Falling Response Rates

Why do I continue to receive emails to encourage evaluation participation?

Response rates were a worry before we began collecting course evaluation data online more than three years ago, and they continue to be an important concern for us today.

Overall, response rates dropped when we shifted from paper to online teaching evaluations three years ago, but the decline in response rates was not as great as some teachers believe it to be. That is in part due to a common misperception that response rates were near 100% when evaluations were collected on paper. In fact, response rates with paper questionnaires were always much lower than 100%, because not all students attended class on the day when paper evaluations were distributed and not all students who attended class turned in evaluation forms. However, response rates with paper evaluations still averaged around 66%, whereas response rates average around 56% with online questionnaires. The table below presents term-by-term response rates for the past six years:

Academic Year Evaluation Type Response Rate Fall Term Response Rate Winter Term
2005-06 Paper 67% 65%
2006-07 Paper 67% 64%
2007-08 Paper 68% 64%
2008-09 Online 62% ****
2009-10 Online 60% 57%
2010-11 Online 56% 52%

The email went out to teachers from the Registrar's Office contains the best advice that we can currently provide for teachers who wish to encourage student participation in the course evaluation process. The advice is based both on the literature on course evaluations and on the reported experience of University of Michigan teachers. The recommendations in the memo will not lift response rates to high levels for all teachers, but the recommendations in the memo will help some teachers. This table does not include results from the winter term of 2009, when data collection was halted early due to a CTools shutdown. The table also leaves out results from spring and summer terms.

A steering committee made up of University faculty members and administrators has been looking at the issue of response rates with online evaluations. It is our hope that the steering committee will continue to look for ways to raise response rates above their current levels.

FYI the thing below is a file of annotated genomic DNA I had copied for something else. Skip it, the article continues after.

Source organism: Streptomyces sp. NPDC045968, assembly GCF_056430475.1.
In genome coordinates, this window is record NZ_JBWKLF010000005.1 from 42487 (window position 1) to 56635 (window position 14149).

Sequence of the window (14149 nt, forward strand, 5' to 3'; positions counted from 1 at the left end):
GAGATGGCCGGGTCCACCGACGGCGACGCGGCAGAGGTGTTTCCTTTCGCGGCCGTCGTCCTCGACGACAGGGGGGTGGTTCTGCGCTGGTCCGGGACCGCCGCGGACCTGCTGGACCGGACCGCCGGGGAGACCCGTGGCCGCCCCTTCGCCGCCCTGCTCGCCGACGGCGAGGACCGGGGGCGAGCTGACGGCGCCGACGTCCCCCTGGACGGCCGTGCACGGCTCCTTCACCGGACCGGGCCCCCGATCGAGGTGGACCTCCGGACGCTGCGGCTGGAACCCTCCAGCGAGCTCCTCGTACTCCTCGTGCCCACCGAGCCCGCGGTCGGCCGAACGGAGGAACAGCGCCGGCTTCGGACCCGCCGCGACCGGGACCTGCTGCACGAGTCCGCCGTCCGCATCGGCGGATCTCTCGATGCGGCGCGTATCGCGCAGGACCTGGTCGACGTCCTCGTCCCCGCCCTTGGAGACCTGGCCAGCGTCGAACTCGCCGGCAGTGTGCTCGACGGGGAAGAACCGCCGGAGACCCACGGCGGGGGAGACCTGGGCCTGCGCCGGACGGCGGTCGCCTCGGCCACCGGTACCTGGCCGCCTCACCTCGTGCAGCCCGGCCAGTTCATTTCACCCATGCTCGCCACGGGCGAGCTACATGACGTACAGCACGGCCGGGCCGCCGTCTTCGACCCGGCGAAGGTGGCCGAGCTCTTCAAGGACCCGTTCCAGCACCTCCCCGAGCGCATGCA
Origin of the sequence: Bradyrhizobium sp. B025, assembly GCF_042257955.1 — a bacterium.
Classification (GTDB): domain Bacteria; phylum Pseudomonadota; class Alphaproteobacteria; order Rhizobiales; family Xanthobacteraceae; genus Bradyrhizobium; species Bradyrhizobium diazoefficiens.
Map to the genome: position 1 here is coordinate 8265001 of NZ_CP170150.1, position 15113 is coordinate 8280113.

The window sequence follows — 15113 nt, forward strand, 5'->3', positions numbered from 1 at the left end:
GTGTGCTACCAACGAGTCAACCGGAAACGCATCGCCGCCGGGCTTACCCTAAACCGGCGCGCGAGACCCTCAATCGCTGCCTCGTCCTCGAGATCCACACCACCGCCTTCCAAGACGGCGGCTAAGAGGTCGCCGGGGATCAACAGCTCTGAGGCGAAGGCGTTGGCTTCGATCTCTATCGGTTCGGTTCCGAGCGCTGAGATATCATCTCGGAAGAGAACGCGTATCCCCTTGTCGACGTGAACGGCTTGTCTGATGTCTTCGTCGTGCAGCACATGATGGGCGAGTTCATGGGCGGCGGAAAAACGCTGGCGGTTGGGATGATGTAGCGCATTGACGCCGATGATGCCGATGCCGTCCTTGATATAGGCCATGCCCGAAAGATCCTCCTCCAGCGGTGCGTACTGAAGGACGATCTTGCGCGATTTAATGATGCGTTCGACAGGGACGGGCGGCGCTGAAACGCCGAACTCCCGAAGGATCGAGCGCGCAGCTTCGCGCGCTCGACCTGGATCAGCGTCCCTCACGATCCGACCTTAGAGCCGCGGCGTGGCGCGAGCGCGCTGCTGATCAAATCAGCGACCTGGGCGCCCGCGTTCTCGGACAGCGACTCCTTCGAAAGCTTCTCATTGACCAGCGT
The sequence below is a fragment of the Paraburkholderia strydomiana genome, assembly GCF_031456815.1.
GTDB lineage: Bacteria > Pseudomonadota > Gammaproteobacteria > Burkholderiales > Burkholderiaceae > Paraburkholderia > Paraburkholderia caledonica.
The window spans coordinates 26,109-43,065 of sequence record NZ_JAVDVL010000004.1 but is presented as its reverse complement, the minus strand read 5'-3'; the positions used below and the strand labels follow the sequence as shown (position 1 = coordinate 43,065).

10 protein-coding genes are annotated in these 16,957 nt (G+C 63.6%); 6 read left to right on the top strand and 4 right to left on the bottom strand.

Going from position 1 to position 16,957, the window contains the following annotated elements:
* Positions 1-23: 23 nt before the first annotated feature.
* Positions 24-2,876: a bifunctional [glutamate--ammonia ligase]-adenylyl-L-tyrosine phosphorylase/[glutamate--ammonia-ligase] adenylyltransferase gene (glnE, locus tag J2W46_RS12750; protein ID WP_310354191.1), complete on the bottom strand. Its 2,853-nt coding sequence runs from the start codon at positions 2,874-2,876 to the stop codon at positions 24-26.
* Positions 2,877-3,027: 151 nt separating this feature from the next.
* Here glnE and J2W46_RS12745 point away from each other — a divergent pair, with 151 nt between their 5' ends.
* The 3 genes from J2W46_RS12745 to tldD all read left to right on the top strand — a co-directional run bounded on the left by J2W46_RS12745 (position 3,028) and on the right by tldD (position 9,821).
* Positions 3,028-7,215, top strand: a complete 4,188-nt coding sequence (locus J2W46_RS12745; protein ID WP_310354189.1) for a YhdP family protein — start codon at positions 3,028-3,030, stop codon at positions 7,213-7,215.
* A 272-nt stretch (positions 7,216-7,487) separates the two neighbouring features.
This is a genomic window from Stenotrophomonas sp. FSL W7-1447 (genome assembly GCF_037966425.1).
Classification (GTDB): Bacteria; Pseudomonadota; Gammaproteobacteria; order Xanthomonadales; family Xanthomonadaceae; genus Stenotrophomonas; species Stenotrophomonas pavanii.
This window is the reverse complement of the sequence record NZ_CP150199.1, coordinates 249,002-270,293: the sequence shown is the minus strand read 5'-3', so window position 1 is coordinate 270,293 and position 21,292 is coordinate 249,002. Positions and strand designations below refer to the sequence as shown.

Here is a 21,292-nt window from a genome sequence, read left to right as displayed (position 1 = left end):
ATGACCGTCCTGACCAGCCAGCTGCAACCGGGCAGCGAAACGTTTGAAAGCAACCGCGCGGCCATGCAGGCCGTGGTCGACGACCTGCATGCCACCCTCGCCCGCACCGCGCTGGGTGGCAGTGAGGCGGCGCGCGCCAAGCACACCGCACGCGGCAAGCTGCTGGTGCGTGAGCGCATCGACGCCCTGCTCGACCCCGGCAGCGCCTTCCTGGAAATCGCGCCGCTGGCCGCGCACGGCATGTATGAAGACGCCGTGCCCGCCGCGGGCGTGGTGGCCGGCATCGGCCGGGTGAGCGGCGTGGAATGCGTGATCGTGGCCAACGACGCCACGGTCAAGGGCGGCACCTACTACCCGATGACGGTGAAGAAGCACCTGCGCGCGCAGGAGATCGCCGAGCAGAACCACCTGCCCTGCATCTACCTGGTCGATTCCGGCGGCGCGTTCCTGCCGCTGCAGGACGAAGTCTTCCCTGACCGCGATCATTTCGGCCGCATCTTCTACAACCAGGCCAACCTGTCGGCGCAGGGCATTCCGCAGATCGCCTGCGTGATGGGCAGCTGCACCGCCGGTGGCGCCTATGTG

A few schools have instituted policies that raise online response rates significantly. Northwestern, for example, now provides access to evaluation comments for students who fill out evaluations but not for other students. Response rates rose to above 70% at Northwestern when this policy was instituted. Harvard gives students who complete evaluations early access to their final grades, whereas those who do not fill out evaluations typically wait about three weeks longer to see their grades. Harvard also gives students access to both ratings and comments on all courses at the time of registration. Response rates at Harvard average around 95%. A few schools withhold grades from students until they fill out their evaluations, and response rates at these schools, of course, are 100% or near 100%. However, it is not clear that any of these policies would be desirable or feasible to implement at Michigan.

In place of better solution to the dilemma of lowered response rates with online evaluations we can only assure you that an evaluation steering committee will continue to look into the problem and consider possible solutions. Meanwhile, please bear with us if the e-mail that you receive next term at evaluation time seems like old hat to you. There are new teachers at the University each term-the number of new graduate student instructors is especially high-and what seems like the same-old-same-old to old-timers may seem fresh to these newcomers.

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Article ID: 7416
Mon 3/14/22 4:06 PM
Tue 4/5/22 10:15 AM